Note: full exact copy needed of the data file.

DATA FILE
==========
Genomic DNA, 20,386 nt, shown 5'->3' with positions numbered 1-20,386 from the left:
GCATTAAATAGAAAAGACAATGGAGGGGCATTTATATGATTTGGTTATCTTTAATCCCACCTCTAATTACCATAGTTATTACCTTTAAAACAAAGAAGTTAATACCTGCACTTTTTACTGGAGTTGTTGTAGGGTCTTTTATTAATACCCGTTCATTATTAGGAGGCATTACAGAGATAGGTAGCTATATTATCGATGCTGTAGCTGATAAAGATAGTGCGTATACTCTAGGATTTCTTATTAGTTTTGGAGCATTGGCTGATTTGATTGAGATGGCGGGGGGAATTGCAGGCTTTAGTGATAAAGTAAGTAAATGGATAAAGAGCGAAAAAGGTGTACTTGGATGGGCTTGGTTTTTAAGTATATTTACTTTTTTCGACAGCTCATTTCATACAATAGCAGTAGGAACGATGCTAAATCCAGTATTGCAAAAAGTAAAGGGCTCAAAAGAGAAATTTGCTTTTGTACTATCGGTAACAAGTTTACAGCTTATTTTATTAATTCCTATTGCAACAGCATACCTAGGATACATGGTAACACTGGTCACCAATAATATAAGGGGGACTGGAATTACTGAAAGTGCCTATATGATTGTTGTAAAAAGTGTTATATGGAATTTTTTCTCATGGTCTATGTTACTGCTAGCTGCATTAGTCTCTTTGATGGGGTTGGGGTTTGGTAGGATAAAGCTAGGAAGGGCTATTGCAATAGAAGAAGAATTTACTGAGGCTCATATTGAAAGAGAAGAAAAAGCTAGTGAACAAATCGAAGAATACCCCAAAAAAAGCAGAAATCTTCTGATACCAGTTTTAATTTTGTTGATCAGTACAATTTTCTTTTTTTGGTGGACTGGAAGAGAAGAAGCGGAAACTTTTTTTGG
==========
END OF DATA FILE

Genomic DNA, 20,386 nt, shown 5'->3' with positions numbered 1-20,386 from the left:
GCATTAAATAGAAAAGACAATGGAGGGGCATTTATATGATTTGGTTATCTTTAATCCCACCTCTAATTACCATAGTTATTACCTTTAAAACAAAGAAGTTAATACCTGCACTTTTTACTGGAGTTGTTGTAGGGTCTTTTATTAATACCCGTTCATTATTAGGAGGCATTACAGAGATAGGTAGCTATATTATCGATGCTGTAGCTGATAAAGATAGTGCGTATACTCTAGGATTTCTTATTAGTTTTGGAGCATTGGCTGATTTGATTGAGATGGCGGGGGGAATTGCAGGCTTTAGTGATAAAGTAAGTAAATGGATAAAGAGCGAAAAAGGTGTACTTGGATGGGCTTGGTTTTTAAGTATATTTACTTTTTTCGACAGCTCATTTCATACAATAGCAGTAGGAACGATGCTAAATCCAGTATTGCAAAAAGTAAAGGGCTCAAAAGAGAAATTTGCTTTTGTACTATCGGTAACAAGTTTACAGCTTATTTTATTAATTCCTATTGCAACAGCATACCTAGGATACATGGTAACACTGGTCACCAATAATATAAGGGGGACTGGAATTACTGAAAGTGCCTATATGATTGTTGTAAAAAGTGTTATATGGAATTTTTTCTCATGGTCTATGTTACTGCTAGCTGCATTAGTCTCTTTGATGGGGTTGGGGTTTGGTAGGATAAAGCTAGGAAGGGCTATTGCAATAGAAGAAGAATTTACTGAGGCTCATATTGAAAGAGAAGAAAAAGCTAGTGAACAAATCGAAGAATACCCCAAAAAAAGCAGAAATCTTCTGATACCAGTTTTAATTTTGTTGATCAGTACAATTTTCTTTTTTTGGTGGACTGGAAGAGAAGAAGCGGAAACTTTTTTTGG